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so i'm curious whether there is any science to support that EN ratings diminish in accuracy at temperatures below zero. Mountain Hardwear seems to think so; their literature says they only apply EN ratings to sleeping bags rated above zero. Marmot says their bags are rated to the lower (but not the extreme) limit. in other words, a -20 f marmot bag has an EN comfort rating somewhat higher, a lower rating of -20, and an extreme rating that's somewhat lower temperature.
also, is it fair to compare fill and bag weights for bags that are not EN rated? not clear that western mountaineering has adopted EN 13537. so is it fair to compare their fill weights (assuming all 800+ goose down is roughly the same) to the companies that have adopted and do a good job with winter bags, eg Valandre, marmot, north face? or is there some reason it wouldn't be fair to do this kind of comparison? i don't think a standard rating system is the last word, but until i can get winter bags and test them in a freezer, it can be hard to judge.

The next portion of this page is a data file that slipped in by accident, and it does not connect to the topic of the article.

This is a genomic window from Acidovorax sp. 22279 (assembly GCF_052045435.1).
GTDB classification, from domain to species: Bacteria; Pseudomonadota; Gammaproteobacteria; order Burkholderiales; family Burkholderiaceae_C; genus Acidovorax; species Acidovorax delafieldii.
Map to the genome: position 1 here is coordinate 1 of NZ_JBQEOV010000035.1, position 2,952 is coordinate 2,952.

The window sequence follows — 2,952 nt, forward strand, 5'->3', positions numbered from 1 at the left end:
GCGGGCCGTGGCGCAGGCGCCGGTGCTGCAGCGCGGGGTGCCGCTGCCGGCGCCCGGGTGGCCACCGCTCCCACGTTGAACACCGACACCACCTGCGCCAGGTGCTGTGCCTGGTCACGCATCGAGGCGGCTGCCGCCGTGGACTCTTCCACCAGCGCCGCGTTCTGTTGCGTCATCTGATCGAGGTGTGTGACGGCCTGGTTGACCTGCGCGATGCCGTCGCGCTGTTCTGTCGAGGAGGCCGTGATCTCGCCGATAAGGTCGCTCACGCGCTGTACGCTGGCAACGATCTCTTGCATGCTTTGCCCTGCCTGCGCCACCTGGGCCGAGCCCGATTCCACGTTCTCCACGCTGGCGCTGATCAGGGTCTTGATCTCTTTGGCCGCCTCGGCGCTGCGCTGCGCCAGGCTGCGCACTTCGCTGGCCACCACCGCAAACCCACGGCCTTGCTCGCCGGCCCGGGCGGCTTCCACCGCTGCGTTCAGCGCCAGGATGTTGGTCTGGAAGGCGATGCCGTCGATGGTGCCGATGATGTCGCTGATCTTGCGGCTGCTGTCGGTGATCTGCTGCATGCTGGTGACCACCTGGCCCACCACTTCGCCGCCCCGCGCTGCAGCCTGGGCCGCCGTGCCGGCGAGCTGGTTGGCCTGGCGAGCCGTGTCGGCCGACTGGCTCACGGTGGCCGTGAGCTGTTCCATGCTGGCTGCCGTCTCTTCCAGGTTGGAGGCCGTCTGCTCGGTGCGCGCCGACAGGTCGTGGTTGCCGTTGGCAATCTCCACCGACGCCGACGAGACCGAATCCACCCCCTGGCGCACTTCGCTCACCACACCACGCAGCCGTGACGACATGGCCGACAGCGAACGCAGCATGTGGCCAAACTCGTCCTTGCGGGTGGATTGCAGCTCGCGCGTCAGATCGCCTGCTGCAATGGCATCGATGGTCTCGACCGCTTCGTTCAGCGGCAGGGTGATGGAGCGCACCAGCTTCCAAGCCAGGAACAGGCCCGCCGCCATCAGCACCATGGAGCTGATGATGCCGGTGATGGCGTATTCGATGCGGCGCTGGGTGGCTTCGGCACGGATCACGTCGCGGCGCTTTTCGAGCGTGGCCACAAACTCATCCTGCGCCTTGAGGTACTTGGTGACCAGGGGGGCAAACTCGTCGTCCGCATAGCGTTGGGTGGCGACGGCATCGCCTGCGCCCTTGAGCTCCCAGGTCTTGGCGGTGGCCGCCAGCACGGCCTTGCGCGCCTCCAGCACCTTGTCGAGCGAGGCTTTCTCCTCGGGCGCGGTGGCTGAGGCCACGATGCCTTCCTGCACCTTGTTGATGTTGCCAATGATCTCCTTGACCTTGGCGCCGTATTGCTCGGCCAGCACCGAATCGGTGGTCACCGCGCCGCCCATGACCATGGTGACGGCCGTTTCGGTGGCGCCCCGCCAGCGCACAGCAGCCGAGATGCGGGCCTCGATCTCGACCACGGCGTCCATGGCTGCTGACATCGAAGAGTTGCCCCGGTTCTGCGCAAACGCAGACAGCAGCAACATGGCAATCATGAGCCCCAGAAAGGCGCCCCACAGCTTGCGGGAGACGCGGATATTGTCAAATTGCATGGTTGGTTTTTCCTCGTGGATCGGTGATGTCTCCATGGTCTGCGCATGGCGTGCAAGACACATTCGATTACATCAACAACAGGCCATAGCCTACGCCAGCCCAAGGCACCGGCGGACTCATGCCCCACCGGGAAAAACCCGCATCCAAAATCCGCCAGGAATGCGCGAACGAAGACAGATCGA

i'm contemplating, after a long time, getting a down bag to replace my northface darkstar - a great synthetic bag, but it has seen a lot of service & is a real pain to pack, even with a compression stuff sack. mostly looking at the marmot col or CWM, and mountain hardwear ghost. i suppose some of the others (valandre, WM, Feathered Friends) may make a better bag, but they don't discount much or often.
thanks for your thoughts - about the general questions, and about these three bags in particular. i'm pretty convinced that either of these bags would fit my needs, but i'm open to criticism.